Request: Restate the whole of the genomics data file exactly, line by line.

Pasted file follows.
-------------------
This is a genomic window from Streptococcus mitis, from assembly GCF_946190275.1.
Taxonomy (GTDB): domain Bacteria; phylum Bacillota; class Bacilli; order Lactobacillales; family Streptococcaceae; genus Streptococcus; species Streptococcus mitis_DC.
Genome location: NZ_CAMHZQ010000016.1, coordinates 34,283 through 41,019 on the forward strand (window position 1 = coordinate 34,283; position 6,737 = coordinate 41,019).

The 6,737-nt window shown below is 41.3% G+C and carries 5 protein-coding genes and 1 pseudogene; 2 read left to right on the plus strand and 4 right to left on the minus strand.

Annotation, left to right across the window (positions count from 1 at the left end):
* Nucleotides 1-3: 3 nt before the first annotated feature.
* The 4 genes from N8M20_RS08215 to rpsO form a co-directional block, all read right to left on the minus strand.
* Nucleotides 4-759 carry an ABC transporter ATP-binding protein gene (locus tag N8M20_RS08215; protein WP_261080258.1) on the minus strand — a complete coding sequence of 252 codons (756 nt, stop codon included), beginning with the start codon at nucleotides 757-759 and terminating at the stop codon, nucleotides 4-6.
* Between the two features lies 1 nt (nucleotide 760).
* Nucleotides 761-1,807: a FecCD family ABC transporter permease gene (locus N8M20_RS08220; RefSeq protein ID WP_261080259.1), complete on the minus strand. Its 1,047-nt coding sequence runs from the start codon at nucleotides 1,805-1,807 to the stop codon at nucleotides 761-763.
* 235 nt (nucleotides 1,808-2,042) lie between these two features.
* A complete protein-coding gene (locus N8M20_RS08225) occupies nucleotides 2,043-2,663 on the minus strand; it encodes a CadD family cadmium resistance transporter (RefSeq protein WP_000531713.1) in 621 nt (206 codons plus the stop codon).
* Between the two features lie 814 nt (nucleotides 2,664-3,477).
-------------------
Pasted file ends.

This is a genomic window from Streptococcus mitis, from assembly GCF_946190275.1.
Taxonomy (GTDB): domain Bacteria; phylum Bacillota; class Bacilli; order Lactobacillales; family Streptococcaceae; genus Streptococcus; species Streptococcus mitis_DC.
Genome location: NZ_CAMHZQ010000016.1, coordinates 34,283 through 41,019 on the forward strand (window position 1 = coordinate 34,283; position 6,737 = coordinate 41,019).

The 6,737-nt window shown below is 41.3% G+C and carries 5 protein-coding genes and 1 pseudogene; 2 read left to right on the plus strand and 4 right to left on the minus strand.

Annotation, left to right across the window (positions count from 1 at the left end):
* Nucleotides 1-3: 3 nt before the first annotated feature.
* The 4 genes from N8M20_RS08215 to rpsO form a co-directional block, all read right to left on the minus strand.
* Nucleotides 4-759 carry an ABC transporter ATP-binding protein gene (locus tag N8M20_RS08215; protein WP_261080258.1) on the minus strand — a complete coding sequence of 252 codons (756 nt, stop codon included), beginning with the start codon at nucleotides 757-759 and terminating at the stop codon, nucleotides 4-6.
* Between the two features lies 1 nt (nucleotide 760).
* Nucleotides 761-1,807: a FecCD family ABC transporter permease gene (locus N8M20_RS08220; RefSeq protein ID WP_261080259.1), complete on the minus strand. Its 1,047-nt coding sequence runs from the start codon at nucleotides 1,805-1,807 to the stop codon at nucleotides 761-763.
* 235 nt (nucleotides 1,808-2,042) lie between these two features.
* A complete protein-coding gene (locus N8M20_RS08225) occupies nucleotides 2,043-2,663 on the minus strand; it encodes a CadD family cadmium resistance transporter (RefSeq protein WP_000531713.1) in 621 nt (206 codons plus the stop codon).
* Between the two features lie 814 nt (nucleotides 2,664-3,477).